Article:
Feature Stories Campus Events All Stories

Career Paths: Alex Shoaf ’19L

Alex Shoaf spent six years working as a journalist in Nashville before coming to law school. He spent his summers working for the Knox County Public Defender and the Public Defender Service for the District of Columbia. He has been heavily involved in the Moot Court program and chaired the Moot Court Executive Board during his 3L year. He is also a student attorney in the Criminal Justice Clinic. He lives in Lexington with his wife, Christine, and his son, Henry.

Where will you be working after graduation and in what practice area?

I will be working as an attorney with the Colorado State Public Defender. The organization has twenty-one offices, so I could end up in the mountains, the desert, or somewhere in between.

Did you know coming into law school that you wanted to work in criminal defense?

Yes. I was doing completely different work before law school and had little interest in becoming a lawyer. My neighbor at the time was a public defender. I spent a week with him visiting clients in jail and observing proceedings in court. The experience opened my eyes to the inequities of the criminal justice system and the need for good attorneys like him. Within a few months, I was applying to law school exclusively to become a public defender.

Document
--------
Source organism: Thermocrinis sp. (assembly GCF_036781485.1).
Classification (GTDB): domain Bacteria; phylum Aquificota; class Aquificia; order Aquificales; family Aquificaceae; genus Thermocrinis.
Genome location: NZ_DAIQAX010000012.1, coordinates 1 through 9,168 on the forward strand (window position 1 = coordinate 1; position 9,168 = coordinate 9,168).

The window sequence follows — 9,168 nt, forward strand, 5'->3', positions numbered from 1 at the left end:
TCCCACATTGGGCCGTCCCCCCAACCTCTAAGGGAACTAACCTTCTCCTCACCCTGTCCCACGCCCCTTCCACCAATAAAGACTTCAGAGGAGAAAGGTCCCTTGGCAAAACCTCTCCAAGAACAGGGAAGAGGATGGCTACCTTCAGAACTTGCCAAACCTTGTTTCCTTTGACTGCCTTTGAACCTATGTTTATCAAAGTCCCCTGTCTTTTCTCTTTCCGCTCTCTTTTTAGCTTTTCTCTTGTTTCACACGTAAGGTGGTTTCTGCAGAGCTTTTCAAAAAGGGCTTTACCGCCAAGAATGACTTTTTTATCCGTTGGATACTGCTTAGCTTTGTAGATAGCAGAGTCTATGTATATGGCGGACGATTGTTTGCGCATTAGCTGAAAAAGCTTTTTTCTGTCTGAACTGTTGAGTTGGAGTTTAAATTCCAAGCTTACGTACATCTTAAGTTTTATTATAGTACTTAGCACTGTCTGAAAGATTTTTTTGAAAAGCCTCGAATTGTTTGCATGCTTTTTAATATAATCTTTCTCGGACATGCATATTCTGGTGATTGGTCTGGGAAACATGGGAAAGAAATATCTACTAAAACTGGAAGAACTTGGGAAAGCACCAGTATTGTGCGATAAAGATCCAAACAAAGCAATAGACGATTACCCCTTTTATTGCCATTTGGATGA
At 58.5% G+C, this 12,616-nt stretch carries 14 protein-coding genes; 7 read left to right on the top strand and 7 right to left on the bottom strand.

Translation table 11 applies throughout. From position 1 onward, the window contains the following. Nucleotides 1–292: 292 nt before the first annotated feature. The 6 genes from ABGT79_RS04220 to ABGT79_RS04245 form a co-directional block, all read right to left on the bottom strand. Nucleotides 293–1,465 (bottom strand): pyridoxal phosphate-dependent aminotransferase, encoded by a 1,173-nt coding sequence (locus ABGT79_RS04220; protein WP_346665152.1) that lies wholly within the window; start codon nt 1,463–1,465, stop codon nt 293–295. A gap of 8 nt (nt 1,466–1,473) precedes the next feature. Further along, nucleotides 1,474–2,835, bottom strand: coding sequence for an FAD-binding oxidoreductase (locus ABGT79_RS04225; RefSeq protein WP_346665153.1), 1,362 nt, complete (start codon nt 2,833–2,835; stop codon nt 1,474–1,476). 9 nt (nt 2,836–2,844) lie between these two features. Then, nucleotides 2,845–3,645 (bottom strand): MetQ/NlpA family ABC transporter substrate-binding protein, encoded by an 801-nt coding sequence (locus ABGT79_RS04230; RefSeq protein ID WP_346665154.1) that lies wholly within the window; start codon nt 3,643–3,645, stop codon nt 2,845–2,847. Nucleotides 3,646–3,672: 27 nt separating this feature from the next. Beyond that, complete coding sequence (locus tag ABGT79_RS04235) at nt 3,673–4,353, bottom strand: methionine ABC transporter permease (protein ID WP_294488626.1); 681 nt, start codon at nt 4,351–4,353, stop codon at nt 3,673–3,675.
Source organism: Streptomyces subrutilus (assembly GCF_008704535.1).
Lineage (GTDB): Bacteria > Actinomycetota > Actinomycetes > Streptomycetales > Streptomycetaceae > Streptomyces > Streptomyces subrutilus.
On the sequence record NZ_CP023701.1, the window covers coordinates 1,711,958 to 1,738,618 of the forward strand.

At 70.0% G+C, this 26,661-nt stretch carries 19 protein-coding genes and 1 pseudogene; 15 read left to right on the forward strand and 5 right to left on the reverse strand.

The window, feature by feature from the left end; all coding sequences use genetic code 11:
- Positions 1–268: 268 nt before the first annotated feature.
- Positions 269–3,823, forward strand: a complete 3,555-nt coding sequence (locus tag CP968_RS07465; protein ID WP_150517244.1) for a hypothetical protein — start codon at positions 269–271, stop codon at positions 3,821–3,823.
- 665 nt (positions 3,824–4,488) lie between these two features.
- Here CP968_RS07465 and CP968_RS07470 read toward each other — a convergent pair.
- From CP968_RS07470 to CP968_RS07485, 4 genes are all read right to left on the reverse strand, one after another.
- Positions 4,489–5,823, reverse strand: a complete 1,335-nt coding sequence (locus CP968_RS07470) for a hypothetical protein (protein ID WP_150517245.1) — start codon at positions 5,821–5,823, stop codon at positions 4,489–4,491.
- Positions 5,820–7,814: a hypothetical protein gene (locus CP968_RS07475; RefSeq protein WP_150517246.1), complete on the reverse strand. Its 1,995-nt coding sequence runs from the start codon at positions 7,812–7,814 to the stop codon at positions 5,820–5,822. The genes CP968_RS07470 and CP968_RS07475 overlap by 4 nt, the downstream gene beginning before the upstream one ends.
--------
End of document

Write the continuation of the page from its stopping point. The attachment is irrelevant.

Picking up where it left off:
What role did the size and location of the public defender’s office play in the search and decision process?

I targeted public defender’s offices that emphasize rigorous training of new hires and client-centered practice. The size and location were secondary, but being in Colorado is certainly a bonus.

Was there anything in your law school or summer job experience that confirmed this career choice?

I have spent both summers in public defender’s offices and my final year in the Criminal Justice Clinic. During this time, my clients have experienced a few small victories and plenty of crushing losses due in part to me. Both have motivated me to continue improving my skills and pursuing a career in indigent defense.

What classes do you think are helpful to take to prepare for this job?

Courses like Criminal Procedure are essential, but more seminars and experiential courses such as Professor’s Shapiro’s Criminal Practice Practicum are especially helpful as they give you real-life experience without real-life consequences.

Can you describe your job search process?

My 2L summer job was a great experience, but the office unfortunately was not hiring due to budgetary constraints. However, my former supervisors hosted brown bag lunches with other offices around the country. I was especially drawn to CSPD because the office has resources for clients, like investigators and social workers, that many offices lack. Also, new hires go through an extensive training before they ever appear from a judge and continue training as they progress from defending misdemeanors to felonies. I applied to CSPD, as well as several offices in my home state of Tennessee. After an informal call over the holiday break and a formal interview in January, I received an offer and happily accepted.

What are you most looking forward to about working at this job?

Working in the Criminal Justice Clinic has given me a taste of working as a public defender, but I have been handling only a few cases at a time as I have also been balancing my other law school obligations. I am looking forward to having a full caseload and beginning a career in indigent defense.